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AUSTRALIA
Higher education alarmed by A$2.3 billion cut
Alarmed vice-chancellors across Australia face a A$900 million (US$940 million) cut to their universities’ revenues with a further A$1.4 billion to be slashed from higher education over the next four years so that the federal government can generate some of the A$14.5 billion it plans to allocate to schools.

Professor Glyn Davis, chair of the main lobby group Universities Australia, said the cut was on top of A$1billion taken from the sector’s research budget less than six months ago through the mid-year economic and fiscal outlook process.

Davis said the government’s latest decision would place a severe strain on institutions that had been encouraged to expand enrolments so as to boost access to higher education. He said the further cuts were at a time when Australia sat “disturbingly” 25th out of 29 advanced economies for public investment in universities.

The surprise announcement at the weekend was defended by Prime Minister Julia Gillard, who said spending on higher education under the Labor government since 2010 had jumped by 56% and the latest decision was not a cut in government spending but a slowing in growth.

Gillard said schools needed the additional money to improve the performance of disadvantaged students, including the Indigenous and disabled, especially in public schools, which would receive the largest portion of the $14.5 billion additional spending over the next six years.

Although it seems certain that the government will introduce the higher education cuts in its annual budget, due to be handed down early next month, the controversial plan may yet be blocked in the Senate.

Even if the budget is passed, the prospects of Labor seeing any of its schemes come to fruition are remote, given the huge lead the conservative Opposition has in the polls. Voting intentions suggest Labor will be swept from office in a landslide when the election is held in September.

The so-called “savings” from higher education include:

  • An ‘efficiency dividend’ of 2%, which means a 2% cut in government grants next year and a further 1.25% for 2015, amounting in total to A$900 million.
  • Scrapping scholarships for students starting university for the first time in 2014 and the replacement of those scholarships with a federal loan under what used to be known as the higher education contribution scheme, or HECS, which is expected to raise $1.2 billion.
  • Removal of a 10% discount for students who pay their HECS fees upfront, which should generate an estimated $230 million.

Announcing the changes, Tertiary Education Minister Craig Emerson said 146,000 additional government-supported university student places had been made available in 2013, a 34% increase since 2007.

But opponents of the cuts – representing almost every higher education organisation – strongly objected.

The National Tertiary Education Union (NTEU) said while school education reforms were welcome, they should not come at the cost of public investment in universities and support for their students.

“The NTEU strongly supports the increased access to university,” said the union’s federal president, Jeannie Rea, “but we maintain that the base funding per student place remains inadequate.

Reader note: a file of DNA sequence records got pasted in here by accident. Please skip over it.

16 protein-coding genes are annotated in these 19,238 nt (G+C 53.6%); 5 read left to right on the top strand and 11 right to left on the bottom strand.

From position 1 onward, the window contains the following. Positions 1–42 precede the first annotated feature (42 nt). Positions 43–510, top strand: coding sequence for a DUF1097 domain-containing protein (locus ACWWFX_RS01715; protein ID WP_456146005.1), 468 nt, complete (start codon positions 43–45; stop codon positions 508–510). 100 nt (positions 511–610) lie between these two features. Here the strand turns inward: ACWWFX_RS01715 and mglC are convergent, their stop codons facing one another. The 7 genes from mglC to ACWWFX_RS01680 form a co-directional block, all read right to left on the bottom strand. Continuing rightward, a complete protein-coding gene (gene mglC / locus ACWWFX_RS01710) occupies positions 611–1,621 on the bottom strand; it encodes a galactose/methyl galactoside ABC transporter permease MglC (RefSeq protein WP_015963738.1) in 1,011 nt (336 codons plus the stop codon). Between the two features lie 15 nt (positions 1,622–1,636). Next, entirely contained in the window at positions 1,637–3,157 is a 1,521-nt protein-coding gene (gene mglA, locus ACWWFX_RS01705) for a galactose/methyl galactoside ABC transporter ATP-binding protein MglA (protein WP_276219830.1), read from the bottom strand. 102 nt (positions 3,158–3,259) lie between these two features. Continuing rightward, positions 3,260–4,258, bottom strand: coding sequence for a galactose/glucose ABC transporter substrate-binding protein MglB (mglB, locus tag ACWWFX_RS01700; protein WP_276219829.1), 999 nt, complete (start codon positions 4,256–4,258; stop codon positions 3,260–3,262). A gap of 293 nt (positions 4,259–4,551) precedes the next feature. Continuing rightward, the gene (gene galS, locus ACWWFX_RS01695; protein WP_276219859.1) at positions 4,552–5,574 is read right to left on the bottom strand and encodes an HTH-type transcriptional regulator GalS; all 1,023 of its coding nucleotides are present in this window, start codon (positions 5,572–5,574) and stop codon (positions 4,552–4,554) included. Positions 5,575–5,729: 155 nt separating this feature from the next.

“Universities are already struggling to provide teaching and support to the new generations of students [and] the NTEU is alarmed that university managements will react with further staff cuts.”

Rea said universities had failed to employ enough staff to match the rise in student numbers, while too many new and replacement staff appointments were casual or short-term. Half of the teaching in universities was now being done by casually employed lecturers and tutors who were paid only for their teaching hours “and do not know if they will be working from one semester to the next”, she said.

“Maximising the outcomes of the new investment in young people’s schooling should be equalled by investment in tertiary education. Making cuts in one sector of education to fund another is not the answer. Greater public investment in all levels of education should be the priority.”

Speaking on ABC radio, Davis said the impact of the cuts in efficiency dividends would amount on average to a A$200 reduction per student and this would affect all areas where students received support in their studies, such as contact hours with their lecturers or counsellors:

“All of the things that are standard parts of the operation of all universities will get shaved; all of them have to be reduced around 2% to make this work, and to keep universities, which work on very, very fine margins, still in the black, because no university can afford to run deficits.”

He said he did not want to overstate the implications of the cuts, given that they came after a substantial period of growth in university income. But the latest decision meant that combined with the substantial cuts to research at the end of last year, the cumulative effect on universities would be significant:

“Every university will have to make savings in order to stay viable and productive. And that's a question of values. Is that the sort of country we want to be? Is that the national priority?”
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